Legislation is currently being considered in Washington DC that would require local governments to appoint a cyber security leader for each state. The aim is to improve coordination and intelligence sharing between state and federal governments for both preventative measures, and to speed up incident response times in the event of a cyber attack.
The importance of coordination is all too apparent for two principal reasons. First, the networks that need defending get ever more complex. The picture is complicated enough looking only at federal, state and local governmental bodies. This complexity grows as we look across CNI and wider industry, and grows exponentially when we consider the ecosystem of vendors and suppliers with systems that are interconnected and data that is shared. Threat actors are looking across this attack surface continually for routes into prized high value targets.
Second, faster response times are a necessity to keep pace with the speed of the adversary. Cyber attacks against local governments seem to be on the rise. In December alone for example, four US cities were hit with ransomware, including two cities in Florida and one in both Louisiana and California. When you consider that the malware will have been present on the network for enough time for the adversary to exfiltrate and encrypt data, the importance of identifying suspicious behavior as early as possible is clear.
Our own analysis shows that malware Newly Observed Domains (NODs) are most active within the first two days and phishing domains also generate a high volume of queries rapidly.
Acting fast is therefore crucial and, if the proposed new cyber security coordinators can help to enable this, the benefits to states and to wider national security will be significant.
The USA is far from being alone; governments around the world are grappling with the challenge of improving coordination of national cyber security in what can often appear to be a “patchwork” of organizations, missions and frameworks. There may be lessons from across jurisdictions that can help face these shared challenges and so governments globally will be watching on with interest as CISA continue their important mission.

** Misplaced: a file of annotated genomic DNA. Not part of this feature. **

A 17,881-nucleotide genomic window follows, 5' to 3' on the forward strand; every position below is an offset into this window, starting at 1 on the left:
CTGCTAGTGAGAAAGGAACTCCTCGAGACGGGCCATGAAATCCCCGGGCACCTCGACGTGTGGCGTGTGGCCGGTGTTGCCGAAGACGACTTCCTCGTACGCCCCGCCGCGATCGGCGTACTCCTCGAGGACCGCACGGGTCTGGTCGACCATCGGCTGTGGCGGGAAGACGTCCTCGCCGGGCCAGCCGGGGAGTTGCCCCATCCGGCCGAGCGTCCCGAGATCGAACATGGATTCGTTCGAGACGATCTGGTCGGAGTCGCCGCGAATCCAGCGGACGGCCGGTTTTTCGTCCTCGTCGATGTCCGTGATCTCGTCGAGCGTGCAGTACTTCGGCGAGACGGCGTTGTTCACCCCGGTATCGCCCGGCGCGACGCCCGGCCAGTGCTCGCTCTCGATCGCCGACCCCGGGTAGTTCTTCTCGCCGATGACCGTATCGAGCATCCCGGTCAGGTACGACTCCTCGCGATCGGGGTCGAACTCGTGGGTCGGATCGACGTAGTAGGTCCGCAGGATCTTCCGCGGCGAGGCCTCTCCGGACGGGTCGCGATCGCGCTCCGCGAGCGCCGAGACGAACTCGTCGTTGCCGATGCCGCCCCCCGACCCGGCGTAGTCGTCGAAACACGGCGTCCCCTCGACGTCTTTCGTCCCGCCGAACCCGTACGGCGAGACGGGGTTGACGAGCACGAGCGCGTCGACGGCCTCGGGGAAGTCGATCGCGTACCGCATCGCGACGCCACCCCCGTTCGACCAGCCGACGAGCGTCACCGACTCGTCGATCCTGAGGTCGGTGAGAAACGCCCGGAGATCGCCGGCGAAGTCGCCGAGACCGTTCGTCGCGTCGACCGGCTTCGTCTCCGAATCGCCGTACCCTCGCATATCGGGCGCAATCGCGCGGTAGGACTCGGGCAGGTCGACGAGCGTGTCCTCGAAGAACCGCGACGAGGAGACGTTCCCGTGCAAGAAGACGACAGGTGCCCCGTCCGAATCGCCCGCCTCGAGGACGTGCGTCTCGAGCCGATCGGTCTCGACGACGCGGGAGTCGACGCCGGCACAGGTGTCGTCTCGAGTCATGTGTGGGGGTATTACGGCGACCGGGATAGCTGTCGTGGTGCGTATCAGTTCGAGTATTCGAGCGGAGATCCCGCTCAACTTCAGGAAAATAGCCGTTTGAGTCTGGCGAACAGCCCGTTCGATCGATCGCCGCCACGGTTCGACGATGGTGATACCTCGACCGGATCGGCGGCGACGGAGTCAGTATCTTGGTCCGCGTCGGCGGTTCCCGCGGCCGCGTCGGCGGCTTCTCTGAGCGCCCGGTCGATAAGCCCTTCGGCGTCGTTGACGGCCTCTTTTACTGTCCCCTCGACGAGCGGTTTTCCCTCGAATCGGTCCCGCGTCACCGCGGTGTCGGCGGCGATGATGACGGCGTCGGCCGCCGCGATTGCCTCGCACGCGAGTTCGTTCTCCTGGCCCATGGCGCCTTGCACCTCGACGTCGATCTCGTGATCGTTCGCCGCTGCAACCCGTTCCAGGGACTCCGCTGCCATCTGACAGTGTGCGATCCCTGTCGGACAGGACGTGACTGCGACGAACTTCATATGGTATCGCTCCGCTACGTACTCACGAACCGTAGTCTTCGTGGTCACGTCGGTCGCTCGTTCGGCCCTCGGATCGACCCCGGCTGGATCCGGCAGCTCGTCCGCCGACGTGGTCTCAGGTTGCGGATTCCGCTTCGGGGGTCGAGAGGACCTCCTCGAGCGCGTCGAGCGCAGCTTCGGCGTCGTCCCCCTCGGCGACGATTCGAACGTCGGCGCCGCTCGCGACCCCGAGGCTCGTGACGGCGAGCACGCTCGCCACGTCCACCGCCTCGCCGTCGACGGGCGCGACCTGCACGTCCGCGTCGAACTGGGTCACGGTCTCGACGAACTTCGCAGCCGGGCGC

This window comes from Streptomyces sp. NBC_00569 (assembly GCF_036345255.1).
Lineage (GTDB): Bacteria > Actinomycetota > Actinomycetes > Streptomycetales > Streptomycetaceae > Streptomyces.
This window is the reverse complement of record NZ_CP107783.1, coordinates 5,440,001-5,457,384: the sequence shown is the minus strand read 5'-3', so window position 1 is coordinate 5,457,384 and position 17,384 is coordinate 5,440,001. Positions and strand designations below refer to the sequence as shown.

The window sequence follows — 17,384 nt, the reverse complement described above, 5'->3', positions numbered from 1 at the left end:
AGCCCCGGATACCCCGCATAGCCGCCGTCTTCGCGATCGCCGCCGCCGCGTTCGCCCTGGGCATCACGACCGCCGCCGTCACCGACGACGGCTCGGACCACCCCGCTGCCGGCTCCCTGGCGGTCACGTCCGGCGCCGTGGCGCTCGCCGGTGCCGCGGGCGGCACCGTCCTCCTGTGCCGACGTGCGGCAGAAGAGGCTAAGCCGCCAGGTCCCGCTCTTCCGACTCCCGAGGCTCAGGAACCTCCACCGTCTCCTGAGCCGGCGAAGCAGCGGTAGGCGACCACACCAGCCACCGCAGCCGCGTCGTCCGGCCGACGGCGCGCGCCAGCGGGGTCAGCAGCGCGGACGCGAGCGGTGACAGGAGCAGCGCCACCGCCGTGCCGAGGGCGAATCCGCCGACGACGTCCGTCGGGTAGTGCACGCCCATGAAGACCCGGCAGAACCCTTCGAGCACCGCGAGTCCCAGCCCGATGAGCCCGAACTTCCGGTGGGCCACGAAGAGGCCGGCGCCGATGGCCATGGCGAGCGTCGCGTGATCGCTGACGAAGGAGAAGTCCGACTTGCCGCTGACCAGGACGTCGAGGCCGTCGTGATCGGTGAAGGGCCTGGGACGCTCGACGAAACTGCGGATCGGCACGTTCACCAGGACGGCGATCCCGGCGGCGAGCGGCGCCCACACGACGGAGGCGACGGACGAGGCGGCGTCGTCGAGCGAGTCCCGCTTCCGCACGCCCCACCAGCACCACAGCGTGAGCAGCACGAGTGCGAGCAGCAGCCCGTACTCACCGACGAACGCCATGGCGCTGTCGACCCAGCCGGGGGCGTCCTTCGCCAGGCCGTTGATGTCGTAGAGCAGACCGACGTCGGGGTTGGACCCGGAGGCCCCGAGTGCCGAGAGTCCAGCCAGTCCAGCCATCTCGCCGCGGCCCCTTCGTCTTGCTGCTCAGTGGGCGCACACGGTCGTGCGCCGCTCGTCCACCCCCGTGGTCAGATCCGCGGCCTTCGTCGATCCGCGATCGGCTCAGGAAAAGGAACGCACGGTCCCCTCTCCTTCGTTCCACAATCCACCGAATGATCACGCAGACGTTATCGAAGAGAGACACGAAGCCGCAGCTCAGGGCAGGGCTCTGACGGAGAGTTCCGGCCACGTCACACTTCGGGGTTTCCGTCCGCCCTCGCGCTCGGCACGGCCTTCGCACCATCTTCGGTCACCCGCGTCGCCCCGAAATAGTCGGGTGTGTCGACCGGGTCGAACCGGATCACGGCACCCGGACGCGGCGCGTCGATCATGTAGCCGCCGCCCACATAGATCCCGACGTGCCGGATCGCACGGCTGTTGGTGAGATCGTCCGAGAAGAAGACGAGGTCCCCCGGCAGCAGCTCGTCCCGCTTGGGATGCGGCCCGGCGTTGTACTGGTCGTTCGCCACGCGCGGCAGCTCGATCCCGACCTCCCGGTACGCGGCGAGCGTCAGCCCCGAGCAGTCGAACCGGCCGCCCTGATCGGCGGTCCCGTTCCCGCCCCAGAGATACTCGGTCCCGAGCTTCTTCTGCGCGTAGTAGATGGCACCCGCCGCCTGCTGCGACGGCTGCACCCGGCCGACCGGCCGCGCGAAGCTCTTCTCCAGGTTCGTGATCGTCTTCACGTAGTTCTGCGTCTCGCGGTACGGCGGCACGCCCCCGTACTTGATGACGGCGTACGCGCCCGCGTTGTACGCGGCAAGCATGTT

One element of this challenge is how to achieve what, on the surface, can look like contradictory aims. CISA, responsible for cyber security across the whole of the United States, needs to both find a way to maintain flows of information and understand decision making across the country, while at the same time getting widely dispersed stakeholders – individual citizens, businesses, charities, etc – to step up and take on the responsibility of addressing risks within their decision-making ambit.
It is a challenge that is very close to our hearts at Nominet. The Protective DNS service that we run on behalf of the NCSC is on the one hand a way for central government to take risk out of the system by protecting public sector networks across the entire United Kingdom. However, at the same time, PDNS is also a tool to inform and empower departments up and down the country with data that can enable them to see potential threats on their networks and address them.
NCSC’s review of Active Cyber Defence (ACD) highlights some great case studies that exemplify these challenges, and show the breadth of protection that the ACD is providing two years in. It will be interesting to see this evolve in the next year as both flows of information and access to innovation continue to turn dispersed stakeholders into a united force against cyber attacks.
Simon Staffell is Director of Government and Defence at Nominet. He previously worked as a UK diplomat, including a posting to the USA as Counsellor for Security, Science and Technology.